# Retrieve filetype:pdf from library

I retrieved all the books in pdf from my library with a recursive function.

import os

def walk(dirname):
for name in os.listdir(dirname):
path = os.path.join(dirname, name)

if os.path.isfile(path) and path.endswith('pdf'):
books.append(path)
if os.path.isdir(path):
walk(path)
def main():
dir = '~/Documents/MyLibrary/'
global books
books = []
walk(dir)
print(books)

if __name__ == "__main__":
main()


Similarly to a feature in most UNIX shells, Python has a globbing module, called glob.

It even supports the extended globbing (using ** to recursively descend into sub-folders) since Python 3.5, which you can use like this:

import os
from glob import glob

if __name__ == "__main__":
dir = os.path.expanduser('~/Documents/MyLibrary/')
books = glob(os.path.join(dir, "**/*.pdf"), recursive=True)
print(books)


Here I also used the os.path module to correctly join the paths and expand the ~ symbol to the users home directory.

Alternatively, you could use the pathlib.Path object (introduced in Python 3.4), which also supports globbing:

from pathlib import Path

if __name__ == "__main__":
dir = Path('~/Documents/MyLibrary/').expanduser()
books = list(dir.glob('**/*.pdf'))
print(books)


Note the list call, which is necessary, because the Path.glob method returns a generator (in contrast to glob.glob, which returns a list).

• This is a solution I dare not to imagine, surprise :> – AbstProcDo Jan 2 '18 at 12:41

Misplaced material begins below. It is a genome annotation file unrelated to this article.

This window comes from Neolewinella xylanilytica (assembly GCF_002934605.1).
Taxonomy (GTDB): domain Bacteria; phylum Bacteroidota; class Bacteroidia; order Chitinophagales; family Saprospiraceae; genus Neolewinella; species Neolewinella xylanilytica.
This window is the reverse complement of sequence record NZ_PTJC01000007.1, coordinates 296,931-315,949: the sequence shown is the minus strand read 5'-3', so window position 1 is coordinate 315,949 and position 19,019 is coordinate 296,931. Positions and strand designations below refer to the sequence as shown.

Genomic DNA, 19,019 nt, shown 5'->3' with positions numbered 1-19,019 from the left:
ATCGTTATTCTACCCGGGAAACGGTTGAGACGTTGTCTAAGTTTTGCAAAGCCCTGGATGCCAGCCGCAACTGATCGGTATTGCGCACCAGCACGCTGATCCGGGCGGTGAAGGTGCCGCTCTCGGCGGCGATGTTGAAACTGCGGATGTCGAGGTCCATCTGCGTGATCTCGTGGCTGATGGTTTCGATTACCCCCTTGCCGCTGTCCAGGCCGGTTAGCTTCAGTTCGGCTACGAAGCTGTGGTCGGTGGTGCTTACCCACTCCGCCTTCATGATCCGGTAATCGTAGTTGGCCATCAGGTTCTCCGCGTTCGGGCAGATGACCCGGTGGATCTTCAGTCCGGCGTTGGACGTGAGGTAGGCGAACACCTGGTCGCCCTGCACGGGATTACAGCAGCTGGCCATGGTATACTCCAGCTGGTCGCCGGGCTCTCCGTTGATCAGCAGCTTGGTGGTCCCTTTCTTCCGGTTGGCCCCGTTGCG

You are essentially imitating the behaviour of os.walk function, which is already present in python.

Here is a minor implementation of fnmatch to filter out a glob-based file-pattern from the os.walk's result. Since, you do not need an exclude section, your implementation would be easier. Although, personally; I'd go with .endswith check as it is easier to read (and more pythonic).

More importantly, using global variable is a very bad design practice and must be avoided. You can define a new function get_files_of_type, which takes a parameter of type of files to filter out, and another parameter for the source path, and simply returns the list generated after os.walk. A rough implementation would look like (untested):

def get_files_of_types(path='.', file_types=None):
"""
path: string depicting the path which is to be walked
file_types: list of extensions to be checked against
"""
if file_types is None:
file_types = ['pdf']
book_list = []
for root, sub_dirs, files in os.walk(path):
books = [
os.path.join(root, f)
for f in files if f.endswith(tuple(file_types))
]
book_list.append(books)
return book_list

• How about using os.path.splitext instead of str.endswith? – Daniel Jan 2 '18 at 12:21
• @Coal_ with .endswith, a user may chose to provide either .pdf or pdf. – hjpotter92 Jan 2 '18 at 12:24
• A docstring would be really helpful for this method, because get_files_of_type(".", ".pdf") would produce interesting results (since tuple will be called on file_types, it produces ('.', 'p', 'd', 'f')). – Graipher Jan 2 '18 at 12:56
• Also, I would call it get_files_of_types to make it clearer that an iterable of types must be supplied. – Graipher Jan 2 '18 at 13:23